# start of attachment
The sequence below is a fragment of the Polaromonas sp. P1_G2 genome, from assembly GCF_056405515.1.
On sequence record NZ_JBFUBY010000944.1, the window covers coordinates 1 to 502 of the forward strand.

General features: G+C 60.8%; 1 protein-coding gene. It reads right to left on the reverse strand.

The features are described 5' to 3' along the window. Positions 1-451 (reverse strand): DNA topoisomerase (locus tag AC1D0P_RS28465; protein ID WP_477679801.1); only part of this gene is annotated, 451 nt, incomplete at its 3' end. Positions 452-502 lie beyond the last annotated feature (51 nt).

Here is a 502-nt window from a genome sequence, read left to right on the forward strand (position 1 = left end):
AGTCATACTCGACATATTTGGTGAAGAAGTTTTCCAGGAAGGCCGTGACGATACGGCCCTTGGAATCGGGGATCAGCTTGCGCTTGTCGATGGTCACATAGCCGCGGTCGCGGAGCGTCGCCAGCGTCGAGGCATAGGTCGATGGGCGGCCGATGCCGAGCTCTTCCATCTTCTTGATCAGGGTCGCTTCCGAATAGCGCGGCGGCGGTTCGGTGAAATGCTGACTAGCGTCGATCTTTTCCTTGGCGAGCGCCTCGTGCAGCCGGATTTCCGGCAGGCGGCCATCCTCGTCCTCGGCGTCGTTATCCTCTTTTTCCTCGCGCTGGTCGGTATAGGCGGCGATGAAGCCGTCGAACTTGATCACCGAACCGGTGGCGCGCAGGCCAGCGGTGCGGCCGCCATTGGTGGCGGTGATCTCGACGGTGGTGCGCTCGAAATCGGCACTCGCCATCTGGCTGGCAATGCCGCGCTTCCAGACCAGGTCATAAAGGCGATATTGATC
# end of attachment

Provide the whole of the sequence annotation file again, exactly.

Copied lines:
The sequence below is a fragment of the Polaromonas sp. P1_G2 genome, from assembly GCF_056405515.1.
On sequence record NZ_JBFUBY010000944.1, the window covers coordinates 1 to 502 of the forward strand.

General features: G+C 60.8%; 1 protein-coding gene. It reads right to left on the reverse strand.

The features are described 5' to 3' along the window. Positions 1-451 (reverse strand): DNA topoisomerase (locus tag AC1D0P_RS28465; protein ID WP_477679801.1); only part of this gene is annotated, 451 nt, incomplete at its 3' end. Positions 452-502 lie beyond the last annotated feature (51 nt).

Here is a 502-nt window from a genome sequence, read left to right on the forward strand (position 1 = left end):
AGTCATACTCGACATATTTGGTGAAGAAGTTTTCCAGGAAGGCCGTGACGATACGGCCCTTGGAATCGGGGATCAGCTTGCGCTTGTCGATGGTCACATAGCCGCGGTCGCGGAGCGTCGCCAGCGTCGAGGCATAGGTCGATGGGCGGCCGATGCCGAGCTCTTCCATCTTCTTGATCAGGGTCGCTTCCGAATAGCGCGGCGGCGGTTCGGTGAAATGCTGACTAGCGTCGATCTTTTCCTTGGCGAGCGCCTCGTGCAGCCGGATTTCCGGCAGGCGGCCATCCTCGTCCTCGGCGTCGTTATCCTCTTTTTCCTCGCGCTGGTCGGTATAGGCGGCGATGAAGCCGTCGAACTTGATCACCGAACCGGTGGCGCGCAGGCCAGCGGTGCGGCCGCCATTGGTGGCGGTGATCTCGACGGTGGTGCGCTCGAAATCGGCACTCGCCATCTGGCTGGCAATGCCGCGCTTCCAGACCAGGTCATAAAGGCGATATTGATC